The NAACP is America's oldest civil rights organization, and for years stood as the moral conscience of the nation, fighting for the rights of black Americans to equal treatment at the polling booth, in the schoolhouse, in the courts and in the marketplace. How sad, now, that this venerable institution has been turned into a caricature of its former self.
Its leaders are stuck in a time warp, imagining they still live in a world of pick-ax-wielding bigots and lynch mobs. NAACP chairman Julian Bond, a veteran of the civil rights movement and a former Georgia state legislator, has been reduced to ugly name-calling in order to attract media attention. At the NAACP convention meeting in Florida this week, Bond accused the Republican Party of "appealing to the dark underside of American culture. . . . Their idea of reparations is to give war criminal Jefferson Davis a pardon. Their idea of equal rights is the American flag and the Confederate swastika flying side by side," he told a cheering crowd.
The group no longer has an agenda, other than to "uproot the bigger '(B)ush' in 2004," as Bond promised. But the putatively non-partisan group may run into problems fulfilling that goal, given its declining status.
The NAACP has become so irrelevant that even Democratic presidential aspirants -- none of whom could hope to be elected without winning 90 percent of black votes nationwide -- can afford to boycott the group's annual meeting. Senators Joe Lieberman and Dennis Kucinich and former Missouri congressman and House minority leader Dick Gephardt all had "other commitments" that prevented them from attending the convention.
Julian Bond may not recognize it, but racism is no longer the major problem facing American blacks. For the minority of black Americans -- 23 percent -- who lived below the poverty line in 2001, discrimination isn't to blame.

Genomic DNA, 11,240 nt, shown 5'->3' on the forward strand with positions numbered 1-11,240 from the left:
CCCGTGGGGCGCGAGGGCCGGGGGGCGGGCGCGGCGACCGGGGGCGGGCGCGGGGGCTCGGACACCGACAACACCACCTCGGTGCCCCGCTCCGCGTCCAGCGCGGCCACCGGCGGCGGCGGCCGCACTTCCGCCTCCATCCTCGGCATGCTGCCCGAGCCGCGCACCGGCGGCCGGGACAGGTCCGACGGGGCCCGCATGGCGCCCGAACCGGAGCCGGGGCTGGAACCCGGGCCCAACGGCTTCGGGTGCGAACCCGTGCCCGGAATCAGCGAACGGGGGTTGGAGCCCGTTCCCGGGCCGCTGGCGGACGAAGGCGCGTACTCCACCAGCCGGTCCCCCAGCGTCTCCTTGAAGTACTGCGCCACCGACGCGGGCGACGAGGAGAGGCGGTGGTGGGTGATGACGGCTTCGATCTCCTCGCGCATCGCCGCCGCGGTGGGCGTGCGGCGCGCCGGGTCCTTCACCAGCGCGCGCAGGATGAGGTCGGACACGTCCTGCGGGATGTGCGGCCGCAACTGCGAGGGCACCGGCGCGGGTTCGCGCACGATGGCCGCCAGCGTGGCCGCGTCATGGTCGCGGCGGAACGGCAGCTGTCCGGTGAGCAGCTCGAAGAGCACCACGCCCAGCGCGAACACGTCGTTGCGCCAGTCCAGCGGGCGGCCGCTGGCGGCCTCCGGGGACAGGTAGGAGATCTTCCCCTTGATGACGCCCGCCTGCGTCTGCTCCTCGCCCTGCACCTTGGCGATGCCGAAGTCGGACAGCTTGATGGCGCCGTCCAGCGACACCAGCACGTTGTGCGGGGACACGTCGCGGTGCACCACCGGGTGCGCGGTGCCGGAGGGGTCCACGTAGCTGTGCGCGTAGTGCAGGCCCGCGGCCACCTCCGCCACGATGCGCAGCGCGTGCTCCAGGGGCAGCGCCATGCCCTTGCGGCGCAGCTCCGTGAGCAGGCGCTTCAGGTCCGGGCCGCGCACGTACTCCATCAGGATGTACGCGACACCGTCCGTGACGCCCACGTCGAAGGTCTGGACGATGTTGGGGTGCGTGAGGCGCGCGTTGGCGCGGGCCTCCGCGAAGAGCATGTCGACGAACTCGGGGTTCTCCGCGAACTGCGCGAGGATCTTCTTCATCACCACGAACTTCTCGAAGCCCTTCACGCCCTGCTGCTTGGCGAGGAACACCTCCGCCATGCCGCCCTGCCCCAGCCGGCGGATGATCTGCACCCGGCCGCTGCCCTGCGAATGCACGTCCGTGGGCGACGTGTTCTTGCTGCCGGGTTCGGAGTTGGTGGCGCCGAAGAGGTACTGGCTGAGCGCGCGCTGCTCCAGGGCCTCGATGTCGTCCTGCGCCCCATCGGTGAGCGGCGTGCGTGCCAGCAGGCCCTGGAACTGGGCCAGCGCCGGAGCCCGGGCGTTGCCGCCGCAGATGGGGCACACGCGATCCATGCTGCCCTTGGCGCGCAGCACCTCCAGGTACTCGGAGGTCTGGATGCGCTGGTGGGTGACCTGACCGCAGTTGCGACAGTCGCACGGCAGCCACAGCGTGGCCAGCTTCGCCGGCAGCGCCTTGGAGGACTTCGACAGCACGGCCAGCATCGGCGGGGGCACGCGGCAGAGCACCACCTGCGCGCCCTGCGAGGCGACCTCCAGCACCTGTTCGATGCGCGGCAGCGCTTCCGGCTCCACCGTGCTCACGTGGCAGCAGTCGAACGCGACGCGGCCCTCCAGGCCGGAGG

What is? A list of likely culprits would surely include the collapse of the black family, the failure of the public schools and black-on-black crime.
National Center for Health statistics indicate that with two out of three black babies born to unwed mothers today, black children are far more likely to grow up poor than youngsters from any other group. And according to the Census Bureau, black children in single mother households are nearly five times more likely to live in poverty than are black children born to two-parent families; 47 percent of black youngsters under 18 who live in female-headed households are poor compared to only 10 percent who live with two parents. The problem of illegitimacy has plagued the black community for nearly 40 years, but goes unaddressed by the NAACP or any other major black organization.
Linda Chavez is chairman of the Center for Equal Opportunity and author of Betrayal: How Union Bosses Shake Down Their Members and Corrupt American Politics .
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